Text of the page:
No Space for “English Only Zones”


One cannot underestimate the importance of knowing English when living in America. Though everyone should feel accepted regardless of language, having a “common language” is beneficial for both a society and its immigrants. As an immigrant from Venezuela, I can attest to this—I quickly and eagerly learned English because I wanted to integrate and succeed. However, this doesn’t mean that I gave up my first language or that I consider Spanish inferior to English in any way. An immigrant’s first language and English simply play different roles, and each should be used in the appropriate setting.

The issue of foreign languages in everyday life was raised two weeks ago when the manager of a Jubilee grocery store in the Upper West Side decided to post “English Only Zone” signs around the store. According to Eyewitness News, the manager posted them as a “reminder to workers to only speak English on the job,” after a customer claimed that two employees were talking about her in Spanish and threatened to sue him. Businesswise, it was a risky decision; while attempting to please one disgruntled customer, the manager risked offending many others. To a customer that walks into the store, there is no indication that the signs are aimed specifically at the employees, and he or she might find it distasteful or even personally offensive. As one would expect, these signs didn’t stay up very long due to the controversy they sparked.

Maybe the customer was overly sensitive or maybe the employees truly were rude. Either way, language was not the issue—customer service was. Many people questioned whether it’s legal to post such signs in a business, but, legal or not, “English Only Zone” signs are an inappropriate way to deal with an issue of poor customer service. The two employees were not providing the kind of service that is expected of them because they made a customer feel uncomfortable. The situation is similar to whispering between coworkers when a customer walks up to the cash register. Yet, as far as I know, there are no “Whisper Free Zone” signs hanging up anywhere because it’s the manager’s job to make sure his employees are providing a good service. In a well-managed grocery store, there is no need for such signs.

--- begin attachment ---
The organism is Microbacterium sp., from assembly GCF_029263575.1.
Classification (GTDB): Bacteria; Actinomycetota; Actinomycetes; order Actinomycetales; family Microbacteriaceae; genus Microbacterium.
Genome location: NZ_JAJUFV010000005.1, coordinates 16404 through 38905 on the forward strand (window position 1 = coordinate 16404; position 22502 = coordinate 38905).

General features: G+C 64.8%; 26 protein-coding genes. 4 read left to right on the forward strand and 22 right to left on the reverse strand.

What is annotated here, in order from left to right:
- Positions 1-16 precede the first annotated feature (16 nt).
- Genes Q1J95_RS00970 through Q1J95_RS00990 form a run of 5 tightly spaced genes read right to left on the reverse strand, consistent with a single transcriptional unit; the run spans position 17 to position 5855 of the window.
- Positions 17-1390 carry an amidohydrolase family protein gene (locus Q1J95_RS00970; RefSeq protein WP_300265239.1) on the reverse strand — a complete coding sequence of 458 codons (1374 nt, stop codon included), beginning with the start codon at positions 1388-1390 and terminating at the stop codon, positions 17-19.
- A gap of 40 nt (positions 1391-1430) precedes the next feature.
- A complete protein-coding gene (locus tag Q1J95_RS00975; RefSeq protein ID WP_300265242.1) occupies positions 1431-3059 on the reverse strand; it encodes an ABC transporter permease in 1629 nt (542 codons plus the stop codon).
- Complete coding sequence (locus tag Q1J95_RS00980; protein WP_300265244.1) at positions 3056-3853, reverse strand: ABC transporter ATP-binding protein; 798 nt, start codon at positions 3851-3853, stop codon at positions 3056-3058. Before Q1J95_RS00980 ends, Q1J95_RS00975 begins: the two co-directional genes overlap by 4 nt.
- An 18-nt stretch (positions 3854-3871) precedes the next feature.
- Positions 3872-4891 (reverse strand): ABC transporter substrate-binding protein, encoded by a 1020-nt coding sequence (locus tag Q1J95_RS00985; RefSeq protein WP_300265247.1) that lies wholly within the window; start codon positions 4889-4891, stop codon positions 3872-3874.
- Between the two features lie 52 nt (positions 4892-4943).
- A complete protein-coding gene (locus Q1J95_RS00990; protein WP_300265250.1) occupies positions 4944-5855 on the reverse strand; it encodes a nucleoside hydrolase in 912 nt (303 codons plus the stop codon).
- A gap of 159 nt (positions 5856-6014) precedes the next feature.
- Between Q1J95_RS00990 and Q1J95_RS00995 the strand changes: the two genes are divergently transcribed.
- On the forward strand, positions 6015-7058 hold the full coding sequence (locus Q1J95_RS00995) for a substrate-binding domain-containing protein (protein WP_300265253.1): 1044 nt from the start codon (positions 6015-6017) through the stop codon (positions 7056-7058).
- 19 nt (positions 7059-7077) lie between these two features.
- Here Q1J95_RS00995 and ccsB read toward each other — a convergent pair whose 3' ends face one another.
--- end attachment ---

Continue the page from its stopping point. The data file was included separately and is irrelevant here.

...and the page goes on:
The manager’s actions set off further debate online. A quick read-through of the comments section of the Eyewitness News article reveals a common thread among comments—many suggest that signs like these are justified because today’s immigrants need to learn the language just like everyone else’s ancestors did. This argument is weak for the simple reason that if you assume that a person doesn’t understand English, the signs are useless because he or she won’t be able to read them. But more importantly, the comments prove that there is a present-day misconception that learning a new language equates to giving up another. Chances are, immigrants who learned English upon arriving to America still speak their native language to their family and others from their homeland. Assuming that someone doesn’t know English at all because they are speaking a different language is ridiculous.

A prompt removal of the signs seemed to have solved the situation at the grocery store, but the question of how to deal with foreign languages at the workplace remains unanswered. The public’s reaction to the manager’s signs reveals the prejudice that exists today against immigrants, even in the tolerant and open-minded New York City. Yet, being multilingual is an invaluable asset that should be embraced rather than concealed. No one should feel ashamed of speaking a foreign language because of the possible negative connotations tied to being an immigrant. Whether a source of debate or of pride, New York’s linguistic diversity is part of its history and character, and it leaves no space for “English Only Zones.”